The A3D, with its great size and payload capacity soon found itself adapted to roles beyond the nuclear strike mission. Variants would serve as tankers, electronic warfare platforms, reconnaissance jets and even as transport. A-3s did fly a handful of conventional strike missions during the Vietnam war, but rarely ventured into the contested skies above North Vietnam.

A-3B_VAH-4_dropping_Mk_83_bomb_Vietnam_1965

The last Navy A-3s finally retired in the early 1990s.

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F4D-1 Skyray Operating Procedures

There’ll be an open book NATOPS quiz, and a closed book EP quiz at the next AOM.

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Almost there… Doc rolls out.

You know FiFi, the only flightworthy B-29 Superfortress in the world. Well, with a little bit of luck, Doc will be airborne this year. And today was Doc’s rollout after a stunning 300,000 man-hours of restorations. Doc still has a ways to go before she’s flightworthy, but the progress has been terrific.

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FiFi!

Currently the only flying B-29, FiFi has been in my neighborhood all week. Sadly, the press of our domestic duties has kept us from visiting the Palm Springs Air Museum to have a closer look. On the other hand, we’ve had a chance to see her in her element a few times in the last few days.

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Jag-YOU-ar

We’ve long admired a great many British aircraft, and disdained oh so many French aircraft. Which puts us in a bind, because we want to really like the Jaguar, but it’s half British, and half French.  By the 1960s, the costs of developing a tactical aircraft were so high that smaller nations struggling to maintain a realistic aviation industry decided to partner up with other nations in bilateral and joint projects. There’s a long, long, long list of projects that failed, for technical reasons, budgetary reasons, inability to decide on work share, and diverging tactical requirements. But a few programs have actually worked out pretty well. The Panavia Tornado comes to mind, as well as its successor the Typho0n. Among the earliest successful joint programs was a partnership between BAC and Breguet to form SEPECAT, a joint company that designed and built the Jaguar, a supersonic light strike/ground attack aircraft that served Britain and France from the early 1970s through well into the 21st Century.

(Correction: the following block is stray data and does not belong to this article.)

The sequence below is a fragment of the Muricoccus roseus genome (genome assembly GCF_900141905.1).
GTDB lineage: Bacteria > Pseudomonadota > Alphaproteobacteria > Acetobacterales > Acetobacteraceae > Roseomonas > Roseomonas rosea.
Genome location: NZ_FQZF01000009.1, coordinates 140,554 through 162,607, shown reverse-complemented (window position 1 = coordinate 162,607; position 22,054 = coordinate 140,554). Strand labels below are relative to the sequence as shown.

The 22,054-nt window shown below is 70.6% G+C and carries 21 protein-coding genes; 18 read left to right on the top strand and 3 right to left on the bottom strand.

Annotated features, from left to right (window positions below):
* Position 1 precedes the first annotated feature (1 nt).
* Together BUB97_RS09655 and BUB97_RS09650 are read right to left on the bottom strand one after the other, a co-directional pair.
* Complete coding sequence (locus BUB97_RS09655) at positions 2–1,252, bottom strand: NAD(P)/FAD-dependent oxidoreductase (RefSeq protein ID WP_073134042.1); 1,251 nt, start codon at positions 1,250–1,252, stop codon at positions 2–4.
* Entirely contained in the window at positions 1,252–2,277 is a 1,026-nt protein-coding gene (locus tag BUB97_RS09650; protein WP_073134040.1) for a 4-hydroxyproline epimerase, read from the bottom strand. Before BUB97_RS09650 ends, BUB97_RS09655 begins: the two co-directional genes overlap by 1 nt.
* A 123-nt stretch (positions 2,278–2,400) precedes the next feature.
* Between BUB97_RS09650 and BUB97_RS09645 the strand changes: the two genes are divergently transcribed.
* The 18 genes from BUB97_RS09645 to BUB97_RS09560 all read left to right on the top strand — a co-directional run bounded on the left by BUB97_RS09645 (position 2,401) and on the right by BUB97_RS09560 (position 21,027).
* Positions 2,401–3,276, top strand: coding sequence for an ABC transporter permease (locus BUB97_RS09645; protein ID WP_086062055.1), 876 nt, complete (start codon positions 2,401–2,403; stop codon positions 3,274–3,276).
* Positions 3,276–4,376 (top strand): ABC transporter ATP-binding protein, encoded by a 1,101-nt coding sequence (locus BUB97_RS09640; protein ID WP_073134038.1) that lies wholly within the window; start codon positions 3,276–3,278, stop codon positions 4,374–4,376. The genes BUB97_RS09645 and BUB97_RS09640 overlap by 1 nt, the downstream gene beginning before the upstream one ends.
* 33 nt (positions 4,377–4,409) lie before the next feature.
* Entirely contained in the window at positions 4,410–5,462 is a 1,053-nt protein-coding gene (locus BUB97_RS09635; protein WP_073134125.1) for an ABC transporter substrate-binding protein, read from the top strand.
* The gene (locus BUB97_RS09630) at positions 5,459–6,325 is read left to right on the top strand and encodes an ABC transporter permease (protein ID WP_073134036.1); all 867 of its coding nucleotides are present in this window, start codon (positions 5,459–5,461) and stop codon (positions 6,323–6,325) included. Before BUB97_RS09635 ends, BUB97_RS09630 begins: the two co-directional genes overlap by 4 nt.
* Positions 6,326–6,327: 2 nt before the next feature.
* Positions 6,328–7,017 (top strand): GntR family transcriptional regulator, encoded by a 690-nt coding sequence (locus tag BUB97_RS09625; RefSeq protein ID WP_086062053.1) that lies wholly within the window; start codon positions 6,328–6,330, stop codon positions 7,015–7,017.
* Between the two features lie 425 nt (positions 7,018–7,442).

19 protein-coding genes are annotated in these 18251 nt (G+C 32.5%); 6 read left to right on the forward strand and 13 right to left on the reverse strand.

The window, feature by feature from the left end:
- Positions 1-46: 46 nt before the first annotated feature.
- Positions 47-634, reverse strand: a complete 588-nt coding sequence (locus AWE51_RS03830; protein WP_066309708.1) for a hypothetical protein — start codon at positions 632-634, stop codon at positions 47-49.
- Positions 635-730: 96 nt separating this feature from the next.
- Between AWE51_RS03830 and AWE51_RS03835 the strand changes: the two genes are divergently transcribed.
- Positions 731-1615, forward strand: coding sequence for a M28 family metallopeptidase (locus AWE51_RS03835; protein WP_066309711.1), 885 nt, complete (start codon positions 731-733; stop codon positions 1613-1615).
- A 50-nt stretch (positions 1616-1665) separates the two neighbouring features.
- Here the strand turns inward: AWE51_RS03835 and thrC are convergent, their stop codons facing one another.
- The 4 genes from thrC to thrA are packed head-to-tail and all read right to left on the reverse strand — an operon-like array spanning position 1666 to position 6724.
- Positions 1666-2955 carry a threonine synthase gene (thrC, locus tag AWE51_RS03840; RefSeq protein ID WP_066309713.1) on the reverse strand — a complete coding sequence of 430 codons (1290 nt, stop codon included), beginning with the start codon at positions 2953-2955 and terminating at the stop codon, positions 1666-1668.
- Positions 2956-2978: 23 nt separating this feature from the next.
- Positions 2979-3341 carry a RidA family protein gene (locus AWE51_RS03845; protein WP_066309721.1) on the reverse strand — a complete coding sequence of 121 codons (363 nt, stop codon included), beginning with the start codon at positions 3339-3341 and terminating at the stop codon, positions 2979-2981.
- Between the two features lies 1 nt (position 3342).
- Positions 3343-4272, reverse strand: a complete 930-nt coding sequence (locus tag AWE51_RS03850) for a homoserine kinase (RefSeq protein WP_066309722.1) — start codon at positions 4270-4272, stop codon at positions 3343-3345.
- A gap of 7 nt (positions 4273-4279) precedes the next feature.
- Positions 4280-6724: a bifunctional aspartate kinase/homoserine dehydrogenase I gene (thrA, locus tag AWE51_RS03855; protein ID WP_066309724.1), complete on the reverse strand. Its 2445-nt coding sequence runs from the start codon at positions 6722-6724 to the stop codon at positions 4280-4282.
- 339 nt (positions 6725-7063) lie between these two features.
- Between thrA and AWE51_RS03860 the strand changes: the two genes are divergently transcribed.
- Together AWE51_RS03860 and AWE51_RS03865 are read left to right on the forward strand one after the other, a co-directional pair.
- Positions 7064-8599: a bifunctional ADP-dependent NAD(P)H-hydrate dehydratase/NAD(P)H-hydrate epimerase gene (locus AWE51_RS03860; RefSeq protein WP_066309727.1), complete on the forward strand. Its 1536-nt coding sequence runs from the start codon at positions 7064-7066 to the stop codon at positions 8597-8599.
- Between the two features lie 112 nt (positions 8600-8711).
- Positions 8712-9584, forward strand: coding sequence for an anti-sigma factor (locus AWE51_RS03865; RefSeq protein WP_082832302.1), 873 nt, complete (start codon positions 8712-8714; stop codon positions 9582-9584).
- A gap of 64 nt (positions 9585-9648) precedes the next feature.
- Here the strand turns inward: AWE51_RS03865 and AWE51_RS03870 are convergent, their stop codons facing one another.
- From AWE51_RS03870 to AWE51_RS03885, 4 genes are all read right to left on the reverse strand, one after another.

The Jag is a single seat* twin engine supersonic low/medium altitude jet that was used primarily in three roles:

  1. Nuclear strike
  2. Close Air Support
  3. Tactical Reconnaissance

In spite of its sleek lines, what the Jag wasn’t was a fighter. While it could carry Sidewinder (or similar) short range air to air missiles, that was more a matter of self defense. It didn’t even have radar. Instead, it had a respectable (for its day) navigation/attack system to guide it to its target.

And to be honest, it really wasn’t supersonic, either. That is, with no external stores, and given time and altitude, sure, it could break the sound barrier. But down low, and carrying its normal war load, no way. But it was pretty fast down low, which was the whole point.

There are four wing stations for external store under the wings. There are also two wing stations over the  wing, rather unusually, where the Sidewinders were carried. There is also a centerline station. Typically, the Jag would carry two drop tanks under the wings, a chaff dispenser on one wing and a jammer pod on the other, and a couple of 1000lb bombs on the centerline.

In addition to service with the RAF and the French AF, the Jag has had respectable overseas sales, especially in India, but also in Oman, Ecuador, and Nigeria.

Grab a cup of coffee. This is a fairly interesting look at life in an RAF Jag squadron. At around the 15 minute mark, there’s some spectacular low level flying in what I suspect is Star Wars Canyon in Oman.

The French Navy also looked at a carrier capable version, but the word is that it was somewhat awful around the boat.

*There are also two-seat operational trainer variants that retain combat capability.